- I accept what you say about technical superiority not translating into commercial adoption. I suppose I had thought MMIX, if well conceived, might have at least found use in some specialist branch of applied computing in which its performance merits would outweigh any need to run the vast back catalogue of software written with other architectures in mind. Beorhtwulf (talk) 21:45, 8 March 2017 (UTC)
What about the instruction pointer register aka program counter register?
Surely there must be an instruction pointer in the guise of a 33rd hidden, special register. Don Knuth's original documentation doesn't mention this register, but his software makes use of the at-sign (@). Maybe it's unnecessary to mention the @-register. Any opinions? -- Ximalas (talk) 16:09, 17 October 2010 (UTC)
- I agree that this article should a few words about the program counter (instruction pointer) of the MMIX.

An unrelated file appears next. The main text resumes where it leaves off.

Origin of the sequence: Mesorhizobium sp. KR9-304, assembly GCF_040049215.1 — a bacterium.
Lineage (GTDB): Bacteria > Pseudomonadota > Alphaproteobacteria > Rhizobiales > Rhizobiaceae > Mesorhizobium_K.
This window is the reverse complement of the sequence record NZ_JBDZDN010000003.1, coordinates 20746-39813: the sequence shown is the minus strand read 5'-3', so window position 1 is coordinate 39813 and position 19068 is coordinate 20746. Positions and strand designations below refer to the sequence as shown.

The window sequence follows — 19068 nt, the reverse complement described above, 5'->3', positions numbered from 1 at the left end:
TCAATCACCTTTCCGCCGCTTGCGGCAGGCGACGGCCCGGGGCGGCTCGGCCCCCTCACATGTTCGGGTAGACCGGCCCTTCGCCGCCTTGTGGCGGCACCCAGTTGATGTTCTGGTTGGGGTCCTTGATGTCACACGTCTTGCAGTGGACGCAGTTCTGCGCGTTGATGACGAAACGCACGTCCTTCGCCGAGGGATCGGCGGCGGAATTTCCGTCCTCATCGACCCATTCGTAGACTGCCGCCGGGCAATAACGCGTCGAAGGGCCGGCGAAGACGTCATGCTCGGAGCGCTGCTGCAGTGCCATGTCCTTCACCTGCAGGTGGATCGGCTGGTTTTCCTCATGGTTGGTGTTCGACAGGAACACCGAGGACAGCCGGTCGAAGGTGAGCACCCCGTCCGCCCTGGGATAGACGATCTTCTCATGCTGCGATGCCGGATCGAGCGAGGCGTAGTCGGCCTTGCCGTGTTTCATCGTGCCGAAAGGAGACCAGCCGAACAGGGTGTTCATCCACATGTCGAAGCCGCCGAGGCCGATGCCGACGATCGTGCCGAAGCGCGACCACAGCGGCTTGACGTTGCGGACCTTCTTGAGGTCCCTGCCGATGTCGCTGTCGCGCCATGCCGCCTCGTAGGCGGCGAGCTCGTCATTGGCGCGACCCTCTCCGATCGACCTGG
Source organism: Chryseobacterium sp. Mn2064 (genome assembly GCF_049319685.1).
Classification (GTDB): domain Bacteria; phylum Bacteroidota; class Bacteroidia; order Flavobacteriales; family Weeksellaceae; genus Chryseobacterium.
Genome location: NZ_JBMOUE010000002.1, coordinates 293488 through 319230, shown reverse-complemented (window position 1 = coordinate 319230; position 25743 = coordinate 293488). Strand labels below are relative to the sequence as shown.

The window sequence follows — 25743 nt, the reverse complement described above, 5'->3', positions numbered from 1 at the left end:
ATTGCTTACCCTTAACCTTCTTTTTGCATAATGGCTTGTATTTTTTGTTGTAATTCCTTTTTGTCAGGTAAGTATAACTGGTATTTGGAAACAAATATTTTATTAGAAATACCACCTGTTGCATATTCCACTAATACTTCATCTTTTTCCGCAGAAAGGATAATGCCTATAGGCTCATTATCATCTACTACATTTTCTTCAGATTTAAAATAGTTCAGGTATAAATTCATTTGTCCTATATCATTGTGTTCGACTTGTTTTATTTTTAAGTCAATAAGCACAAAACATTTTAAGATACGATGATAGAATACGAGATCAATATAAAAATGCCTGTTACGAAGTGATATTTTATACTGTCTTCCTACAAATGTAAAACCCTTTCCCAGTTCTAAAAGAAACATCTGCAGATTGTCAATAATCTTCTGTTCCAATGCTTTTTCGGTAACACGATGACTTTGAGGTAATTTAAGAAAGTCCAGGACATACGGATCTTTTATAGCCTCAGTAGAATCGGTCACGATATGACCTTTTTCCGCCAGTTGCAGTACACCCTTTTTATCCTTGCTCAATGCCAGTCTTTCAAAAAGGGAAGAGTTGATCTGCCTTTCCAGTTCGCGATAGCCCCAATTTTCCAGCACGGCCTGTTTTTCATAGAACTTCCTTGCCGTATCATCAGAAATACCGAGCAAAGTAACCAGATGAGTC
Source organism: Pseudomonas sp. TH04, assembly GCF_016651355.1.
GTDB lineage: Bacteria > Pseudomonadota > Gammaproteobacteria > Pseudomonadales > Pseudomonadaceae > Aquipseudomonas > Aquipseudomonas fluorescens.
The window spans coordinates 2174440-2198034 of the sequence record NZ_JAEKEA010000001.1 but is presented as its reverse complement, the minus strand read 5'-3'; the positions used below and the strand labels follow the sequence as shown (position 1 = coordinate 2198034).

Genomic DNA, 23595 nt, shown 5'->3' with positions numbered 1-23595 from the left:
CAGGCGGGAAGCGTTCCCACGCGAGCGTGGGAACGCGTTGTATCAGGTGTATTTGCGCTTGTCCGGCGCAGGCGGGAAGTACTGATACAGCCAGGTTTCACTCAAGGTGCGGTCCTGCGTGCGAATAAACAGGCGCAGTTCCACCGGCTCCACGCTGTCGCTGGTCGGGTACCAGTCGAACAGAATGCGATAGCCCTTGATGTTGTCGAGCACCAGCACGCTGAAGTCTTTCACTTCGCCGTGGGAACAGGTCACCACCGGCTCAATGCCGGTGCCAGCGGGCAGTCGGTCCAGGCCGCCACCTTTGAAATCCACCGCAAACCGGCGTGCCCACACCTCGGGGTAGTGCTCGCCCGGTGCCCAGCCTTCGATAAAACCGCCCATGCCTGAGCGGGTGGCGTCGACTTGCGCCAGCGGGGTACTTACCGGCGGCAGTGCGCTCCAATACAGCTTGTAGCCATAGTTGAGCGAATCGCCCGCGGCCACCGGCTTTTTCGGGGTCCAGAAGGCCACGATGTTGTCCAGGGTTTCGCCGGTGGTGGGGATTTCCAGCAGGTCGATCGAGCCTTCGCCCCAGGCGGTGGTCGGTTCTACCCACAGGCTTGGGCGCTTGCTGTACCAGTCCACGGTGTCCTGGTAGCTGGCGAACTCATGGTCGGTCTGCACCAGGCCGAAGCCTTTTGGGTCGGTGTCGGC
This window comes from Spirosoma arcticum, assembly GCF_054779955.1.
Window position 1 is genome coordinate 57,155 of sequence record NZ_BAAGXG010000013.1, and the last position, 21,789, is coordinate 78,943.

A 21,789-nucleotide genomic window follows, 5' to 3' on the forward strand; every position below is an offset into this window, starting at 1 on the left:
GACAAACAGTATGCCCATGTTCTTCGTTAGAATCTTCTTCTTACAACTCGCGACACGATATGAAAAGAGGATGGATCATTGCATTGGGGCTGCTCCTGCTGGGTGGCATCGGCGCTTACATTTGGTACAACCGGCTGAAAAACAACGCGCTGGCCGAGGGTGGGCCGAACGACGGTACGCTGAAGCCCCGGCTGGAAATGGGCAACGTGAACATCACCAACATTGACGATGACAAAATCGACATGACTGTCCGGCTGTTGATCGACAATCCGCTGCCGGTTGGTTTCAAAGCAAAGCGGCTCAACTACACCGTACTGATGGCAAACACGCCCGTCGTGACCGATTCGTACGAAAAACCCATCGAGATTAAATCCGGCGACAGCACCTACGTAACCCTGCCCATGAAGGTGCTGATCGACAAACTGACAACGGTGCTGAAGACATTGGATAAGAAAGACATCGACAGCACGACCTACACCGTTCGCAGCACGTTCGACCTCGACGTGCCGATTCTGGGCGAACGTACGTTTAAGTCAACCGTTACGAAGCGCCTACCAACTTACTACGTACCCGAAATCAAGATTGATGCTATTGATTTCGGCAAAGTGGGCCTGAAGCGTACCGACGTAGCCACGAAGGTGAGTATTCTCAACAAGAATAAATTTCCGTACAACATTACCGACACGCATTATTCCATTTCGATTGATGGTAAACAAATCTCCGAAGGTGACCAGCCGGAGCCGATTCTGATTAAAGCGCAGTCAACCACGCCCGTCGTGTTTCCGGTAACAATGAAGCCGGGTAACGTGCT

- There is also surely an instruction register and likely several other internal microarchitectural registers.
- Some style guides seem to recommend discussing only the instruction set and programmer-visible registers when describing a CPU to programmers, leaving out implementation details such as microarchitectural registers.
- Apparently someone feels that the instruction pointer is not one of the "programmer-visible" registers in the MMIX.
- Is there some reason Ximalas suspects the PC is a 33rd special register, rather than a 37th special register, or some other category of register entirely?
- --DavidCary (talk) 06:40, 30 November 2013 (UTC)
- I originally thought it would be appropriate to mention such a register. In hindsight, after reading the remarks on this page and knowing that every MMIX program operates on virtual addresses, that's your address, be it your code or your data. Apparently there is no way of determining the physical addresses for each invocation other than through the services of the hypothetical operating system NNIX. Ximalas (talk) 19:35, 3 January 2014 (UTC)